CLEVELAND A research team at Case Western Reserve University has found that gold catalysts shaped in the form of a cube, triangle, or other higher order structures grow nanowires about twice as fast and twice as long compared to wires grown with the more typical spherically-shaped catalysts.
This finding could prove useful to other scientists who are growing nanowires to build sensors fast enough to detect changes in red and white blood cells. These sensors in turn could help identify various forms of cancer in the body. The wires are so small as small as one-5,000th the width of a human hair - they could also be used to build the next generation of "invisible" computer chips.
Xuan Gao, assistant professor of physics, and R. Mohan Sankaran, associate professor of chemical engineering, describe their work in the paper, "Shape-Controlled Au Particles for InAs Nanowire Growth," published in the journal Nano Letters.
Their research team included Case Western Reserve graduate students Pin Ann Lin and Dong Liang and Hathaway Brown Upper School student Samantha Reeves.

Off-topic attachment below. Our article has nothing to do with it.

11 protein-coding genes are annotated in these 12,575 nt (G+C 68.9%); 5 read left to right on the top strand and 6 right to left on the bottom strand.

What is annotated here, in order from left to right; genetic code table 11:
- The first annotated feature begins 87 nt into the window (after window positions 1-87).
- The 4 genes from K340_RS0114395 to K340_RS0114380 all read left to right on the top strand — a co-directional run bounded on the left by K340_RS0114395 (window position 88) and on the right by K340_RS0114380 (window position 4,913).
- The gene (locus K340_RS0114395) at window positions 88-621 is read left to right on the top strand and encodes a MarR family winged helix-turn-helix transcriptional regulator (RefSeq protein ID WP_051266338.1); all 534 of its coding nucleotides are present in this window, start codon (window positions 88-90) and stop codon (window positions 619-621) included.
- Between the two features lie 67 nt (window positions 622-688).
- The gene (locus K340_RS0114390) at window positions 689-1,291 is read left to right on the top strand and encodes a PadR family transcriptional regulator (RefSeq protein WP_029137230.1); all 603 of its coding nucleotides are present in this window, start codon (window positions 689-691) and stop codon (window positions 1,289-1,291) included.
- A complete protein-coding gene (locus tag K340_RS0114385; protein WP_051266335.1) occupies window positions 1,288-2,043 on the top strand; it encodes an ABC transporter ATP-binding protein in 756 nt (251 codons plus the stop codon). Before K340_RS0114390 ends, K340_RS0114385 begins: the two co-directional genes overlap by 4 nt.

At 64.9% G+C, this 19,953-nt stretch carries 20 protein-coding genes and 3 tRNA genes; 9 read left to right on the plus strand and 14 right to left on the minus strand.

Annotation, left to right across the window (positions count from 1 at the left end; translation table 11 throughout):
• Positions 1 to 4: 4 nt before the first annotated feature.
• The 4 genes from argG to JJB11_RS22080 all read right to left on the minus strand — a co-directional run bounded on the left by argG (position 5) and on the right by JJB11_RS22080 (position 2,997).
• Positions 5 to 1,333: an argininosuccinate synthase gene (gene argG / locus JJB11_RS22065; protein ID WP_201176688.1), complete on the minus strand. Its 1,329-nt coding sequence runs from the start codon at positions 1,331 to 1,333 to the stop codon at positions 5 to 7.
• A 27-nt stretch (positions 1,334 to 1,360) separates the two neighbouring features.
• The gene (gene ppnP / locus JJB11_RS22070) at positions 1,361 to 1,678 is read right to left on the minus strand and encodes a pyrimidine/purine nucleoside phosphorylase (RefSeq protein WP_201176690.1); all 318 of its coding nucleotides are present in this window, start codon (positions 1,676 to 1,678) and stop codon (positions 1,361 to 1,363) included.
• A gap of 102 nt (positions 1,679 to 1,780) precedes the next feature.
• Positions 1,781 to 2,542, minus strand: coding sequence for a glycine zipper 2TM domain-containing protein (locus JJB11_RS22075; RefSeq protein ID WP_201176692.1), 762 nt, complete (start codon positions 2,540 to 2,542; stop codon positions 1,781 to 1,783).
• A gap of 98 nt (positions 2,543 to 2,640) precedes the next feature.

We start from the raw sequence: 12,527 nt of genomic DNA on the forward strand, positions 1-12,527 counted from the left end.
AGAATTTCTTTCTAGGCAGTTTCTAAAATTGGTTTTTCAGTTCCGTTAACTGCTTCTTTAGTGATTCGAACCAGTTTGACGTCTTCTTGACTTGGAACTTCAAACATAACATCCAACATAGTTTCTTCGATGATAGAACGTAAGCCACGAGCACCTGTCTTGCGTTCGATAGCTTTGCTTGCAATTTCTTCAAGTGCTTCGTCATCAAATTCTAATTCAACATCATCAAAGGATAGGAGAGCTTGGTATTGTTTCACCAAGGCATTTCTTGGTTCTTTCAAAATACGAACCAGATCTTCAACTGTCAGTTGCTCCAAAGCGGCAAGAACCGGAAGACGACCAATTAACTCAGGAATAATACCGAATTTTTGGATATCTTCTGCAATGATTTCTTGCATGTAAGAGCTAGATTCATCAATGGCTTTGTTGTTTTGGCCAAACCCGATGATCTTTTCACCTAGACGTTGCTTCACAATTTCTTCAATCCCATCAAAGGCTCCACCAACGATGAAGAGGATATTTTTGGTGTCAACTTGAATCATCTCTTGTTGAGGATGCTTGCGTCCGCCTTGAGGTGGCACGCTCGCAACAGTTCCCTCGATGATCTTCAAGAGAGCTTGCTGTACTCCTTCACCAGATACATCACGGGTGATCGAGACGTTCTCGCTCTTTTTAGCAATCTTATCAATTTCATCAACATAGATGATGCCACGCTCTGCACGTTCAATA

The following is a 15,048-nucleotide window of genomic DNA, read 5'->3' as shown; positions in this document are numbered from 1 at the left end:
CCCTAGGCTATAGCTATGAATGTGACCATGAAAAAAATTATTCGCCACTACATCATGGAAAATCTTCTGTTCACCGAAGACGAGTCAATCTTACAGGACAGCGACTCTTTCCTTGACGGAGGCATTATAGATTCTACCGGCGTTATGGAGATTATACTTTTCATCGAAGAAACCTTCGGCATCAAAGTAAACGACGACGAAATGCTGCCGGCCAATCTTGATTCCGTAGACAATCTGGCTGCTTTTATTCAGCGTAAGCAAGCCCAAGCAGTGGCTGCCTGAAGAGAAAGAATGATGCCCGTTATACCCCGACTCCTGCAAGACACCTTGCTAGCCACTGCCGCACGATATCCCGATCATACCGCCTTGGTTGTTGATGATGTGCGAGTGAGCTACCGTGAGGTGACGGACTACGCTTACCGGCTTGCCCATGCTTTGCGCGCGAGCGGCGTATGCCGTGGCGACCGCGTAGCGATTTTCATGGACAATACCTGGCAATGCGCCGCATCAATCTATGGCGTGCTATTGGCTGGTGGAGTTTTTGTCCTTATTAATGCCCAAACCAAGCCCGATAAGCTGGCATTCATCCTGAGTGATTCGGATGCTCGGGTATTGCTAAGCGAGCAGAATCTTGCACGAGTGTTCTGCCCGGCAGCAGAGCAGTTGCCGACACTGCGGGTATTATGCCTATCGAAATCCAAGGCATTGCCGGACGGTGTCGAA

The researchers tested growth using both the preferentially-shaped and spherical catalysts under identical conditions to rule out error in the comparisons.
They suggest that the long accepted model of vapor-liquid-solid, or VLS, growth is incomplete, and that more tests are needed in order to fully understand the process.
Here's why: the researchers found that that the nanowires grown with the triangular catalyst have a much thicker layer of the metal Indium than the VLS nanowire growth model predicts.
The finding suggests a correlation between Indium concentration and growth enhancement.
The team made the discovery when they beamed electrons at the nanowires to release high energy x-rays, a process called energy-dispersive X-ray spectroscopy. The magnitude of these energy bursts were used to determine chemical properties of the n
|Contact: Kevin Mayhood|
Case Western Reserve University